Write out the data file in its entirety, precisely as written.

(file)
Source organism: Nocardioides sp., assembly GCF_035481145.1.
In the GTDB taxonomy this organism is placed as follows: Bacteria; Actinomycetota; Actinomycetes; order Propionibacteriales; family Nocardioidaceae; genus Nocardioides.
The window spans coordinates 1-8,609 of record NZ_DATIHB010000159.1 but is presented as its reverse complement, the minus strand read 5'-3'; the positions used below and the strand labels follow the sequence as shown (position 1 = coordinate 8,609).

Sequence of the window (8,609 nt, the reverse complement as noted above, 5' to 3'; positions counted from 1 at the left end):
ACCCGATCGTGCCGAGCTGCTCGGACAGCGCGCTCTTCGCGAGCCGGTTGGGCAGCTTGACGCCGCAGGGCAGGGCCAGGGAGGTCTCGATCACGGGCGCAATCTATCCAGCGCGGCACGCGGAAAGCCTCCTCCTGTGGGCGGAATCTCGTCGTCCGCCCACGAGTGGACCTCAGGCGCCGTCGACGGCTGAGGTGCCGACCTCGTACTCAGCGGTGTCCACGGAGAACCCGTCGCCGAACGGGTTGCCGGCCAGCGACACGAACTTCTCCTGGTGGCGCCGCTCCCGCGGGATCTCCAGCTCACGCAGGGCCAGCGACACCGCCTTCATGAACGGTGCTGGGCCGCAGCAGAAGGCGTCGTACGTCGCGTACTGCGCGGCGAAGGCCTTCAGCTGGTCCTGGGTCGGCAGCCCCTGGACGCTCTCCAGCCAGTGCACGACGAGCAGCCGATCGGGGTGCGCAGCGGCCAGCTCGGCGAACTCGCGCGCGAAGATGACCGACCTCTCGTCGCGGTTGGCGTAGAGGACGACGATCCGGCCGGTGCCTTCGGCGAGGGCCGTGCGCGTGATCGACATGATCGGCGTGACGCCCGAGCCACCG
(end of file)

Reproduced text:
Source organism: Nocardioides sp., assembly GCF_035481145.1.
In the GTDB taxonomy this organism is placed as follows: Bacteria; Actinomycetota; Actinomycetes; order Propionibacteriales; family Nocardioidaceae; genus Nocardioides.
The window spans coordinates 1-8,609 of record NZ_DATIHB010000159.1 but is presented as its reverse complement, the minus strand read 5'-3'; the positions used below and the strand labels follow the sequence as shown (position 1 = coordinate 8,609).

Sequence of the window (8,609 nt, the reverse complement as noted above, 5' to 3'; positions counted from 1 at the left end):
ACCCGATCGTGCCGAGCTGCTCGGACAGCGCGCTCTTCGCGAGCCGGTTGGGCAGCTTGACGCCGCAGGGCAGGGCCAGGGAGGTCTCGATCACGGGCGCAATCTATCCAGCGCGGCACGCGGAAAGCCTCCTCCTGTGGGCGGAATCTCGTCGTCCGCCCACGAGTGGACCTCAGGCGCCGTCGACGGCTGAGGTGCCGACCTCGTACTCAGCGGTGTCCACGGAGAACCCGTCGCCGAACGGGTTGCCGGCCAGCGACACGAACTTCTCCTGGTGGCGCCGCTCCCGCGGGATCTCCAGCTCACGCAGGGCCAGCGACACCGCCTTCATGAACGGTGCTGGGCCGCAGCAGAAGGCGTCGTACGTCGCGTACTGCGCGGCGAAGGCCTTCAGCTGGTCCTGGGTCGGCAGCCCCTGGACGCTCTCCAGCCAGTGCACGACGAGCAGCCGATCGGGGTGCGCAGCGGCCAGCTCGGCGAACTCGCGCGCGAAGATGACCGACCTCTCGTCGCGGTTGGCGTAGAGGACGACGATCCGGCCGGTGCCTTCGGCGAGGGCCGTGCGCGTGATCGACATGATCGGCGTGACGCCCGAGCCACCG